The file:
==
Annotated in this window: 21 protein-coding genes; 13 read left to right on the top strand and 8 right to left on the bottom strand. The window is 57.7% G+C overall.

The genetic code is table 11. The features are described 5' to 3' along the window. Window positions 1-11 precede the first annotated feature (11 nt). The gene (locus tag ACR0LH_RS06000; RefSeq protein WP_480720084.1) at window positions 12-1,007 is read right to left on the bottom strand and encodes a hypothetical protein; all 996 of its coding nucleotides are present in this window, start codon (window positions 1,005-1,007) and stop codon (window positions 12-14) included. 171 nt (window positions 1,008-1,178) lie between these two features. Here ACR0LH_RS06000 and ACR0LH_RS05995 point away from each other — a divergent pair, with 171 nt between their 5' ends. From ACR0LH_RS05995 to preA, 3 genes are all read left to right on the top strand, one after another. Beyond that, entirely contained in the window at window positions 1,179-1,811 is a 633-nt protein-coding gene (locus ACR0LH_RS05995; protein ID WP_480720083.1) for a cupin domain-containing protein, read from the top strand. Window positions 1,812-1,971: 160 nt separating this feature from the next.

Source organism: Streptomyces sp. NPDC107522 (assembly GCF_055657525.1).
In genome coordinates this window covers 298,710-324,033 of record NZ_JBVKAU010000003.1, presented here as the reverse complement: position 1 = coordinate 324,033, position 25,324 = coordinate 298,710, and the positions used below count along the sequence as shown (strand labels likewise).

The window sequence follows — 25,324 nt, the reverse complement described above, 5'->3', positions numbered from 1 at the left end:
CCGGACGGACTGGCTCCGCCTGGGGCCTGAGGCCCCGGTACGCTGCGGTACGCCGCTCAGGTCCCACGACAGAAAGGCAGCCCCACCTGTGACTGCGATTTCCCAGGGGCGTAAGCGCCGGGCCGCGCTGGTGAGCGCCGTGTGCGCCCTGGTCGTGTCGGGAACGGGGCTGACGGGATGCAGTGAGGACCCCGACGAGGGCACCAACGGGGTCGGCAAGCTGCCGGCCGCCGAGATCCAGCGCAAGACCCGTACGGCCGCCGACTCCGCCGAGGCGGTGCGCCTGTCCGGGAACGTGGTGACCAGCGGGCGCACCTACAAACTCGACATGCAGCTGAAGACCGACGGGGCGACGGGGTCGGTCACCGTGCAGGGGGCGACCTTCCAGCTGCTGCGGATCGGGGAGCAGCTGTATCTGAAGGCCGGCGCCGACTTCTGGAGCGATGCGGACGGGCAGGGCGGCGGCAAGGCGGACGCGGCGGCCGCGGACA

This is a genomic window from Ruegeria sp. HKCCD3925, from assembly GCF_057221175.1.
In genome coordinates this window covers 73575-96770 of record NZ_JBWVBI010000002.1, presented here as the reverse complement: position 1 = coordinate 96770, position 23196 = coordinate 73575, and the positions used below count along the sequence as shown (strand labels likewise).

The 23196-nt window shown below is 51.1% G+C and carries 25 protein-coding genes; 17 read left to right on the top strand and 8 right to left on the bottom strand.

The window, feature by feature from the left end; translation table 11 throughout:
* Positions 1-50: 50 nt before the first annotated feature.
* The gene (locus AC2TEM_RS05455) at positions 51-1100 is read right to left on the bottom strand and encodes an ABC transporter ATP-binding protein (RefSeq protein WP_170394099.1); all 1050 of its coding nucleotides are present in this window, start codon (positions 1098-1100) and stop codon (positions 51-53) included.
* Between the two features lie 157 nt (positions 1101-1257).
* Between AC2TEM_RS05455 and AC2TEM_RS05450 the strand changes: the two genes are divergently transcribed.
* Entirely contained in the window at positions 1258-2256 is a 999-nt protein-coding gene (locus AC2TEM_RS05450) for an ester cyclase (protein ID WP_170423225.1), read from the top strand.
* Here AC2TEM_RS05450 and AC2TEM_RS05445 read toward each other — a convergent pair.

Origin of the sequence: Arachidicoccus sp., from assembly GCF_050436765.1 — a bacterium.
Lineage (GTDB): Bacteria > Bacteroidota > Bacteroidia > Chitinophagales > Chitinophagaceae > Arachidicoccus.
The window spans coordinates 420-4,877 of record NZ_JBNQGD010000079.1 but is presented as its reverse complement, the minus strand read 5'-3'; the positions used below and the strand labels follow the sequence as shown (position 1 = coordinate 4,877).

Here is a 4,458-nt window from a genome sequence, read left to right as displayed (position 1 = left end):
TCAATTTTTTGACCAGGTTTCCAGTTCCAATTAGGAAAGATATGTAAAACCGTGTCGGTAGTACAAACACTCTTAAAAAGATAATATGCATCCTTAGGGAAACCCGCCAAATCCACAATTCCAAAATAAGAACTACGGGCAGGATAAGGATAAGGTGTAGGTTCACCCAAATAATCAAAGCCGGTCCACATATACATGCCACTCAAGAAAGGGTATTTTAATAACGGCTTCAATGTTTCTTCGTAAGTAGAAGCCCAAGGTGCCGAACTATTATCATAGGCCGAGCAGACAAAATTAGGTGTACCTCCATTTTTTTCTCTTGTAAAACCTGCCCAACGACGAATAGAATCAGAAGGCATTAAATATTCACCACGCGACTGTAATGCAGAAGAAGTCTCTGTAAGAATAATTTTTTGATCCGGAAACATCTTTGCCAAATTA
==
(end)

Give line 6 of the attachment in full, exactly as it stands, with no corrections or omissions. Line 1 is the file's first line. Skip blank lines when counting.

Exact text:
CCGGACGGACTGGCTCCGCCTGGGGCCTGAGGCCCCGGTACGCTGCGGTACGCCGCTCAGGTCCCACGACAGAAAGGCAGCCCCACCTGTGACTGCGATTTCCCAGGGGCGTAAGCGCCGGGCCGCGCTGGTGAGCGCCGTGTGCGCCCTGGTCGTGTCGGGAACGGGGCTGACGGGATGCAGTGAGGACCCCGACGAGGGCACCAACGGGGTCGGCAAGCTGCCGGCCGCCGAGATCCAGCGCAAGACCCGTACGGCCGCCGACTCCGCCGAGGCGGTGCGCCTGTCCGGGAACGTGGTGACCAGCGGGCGCACCTACAAACTCGACATGCAGCTGAAGACCGACGGGGCGACGGGGTCGGTCACCGTGCAGGGGGCGACCTTCCAGCTGCTGCGGATCGGGGAGCAGCTGTATCTGAAGGCCGGCGCCGACTTCTGGAGCGATGCGGACGGGCAGGGCGGCGGCAAGGCGGACGCGGCGGCCGCGGACA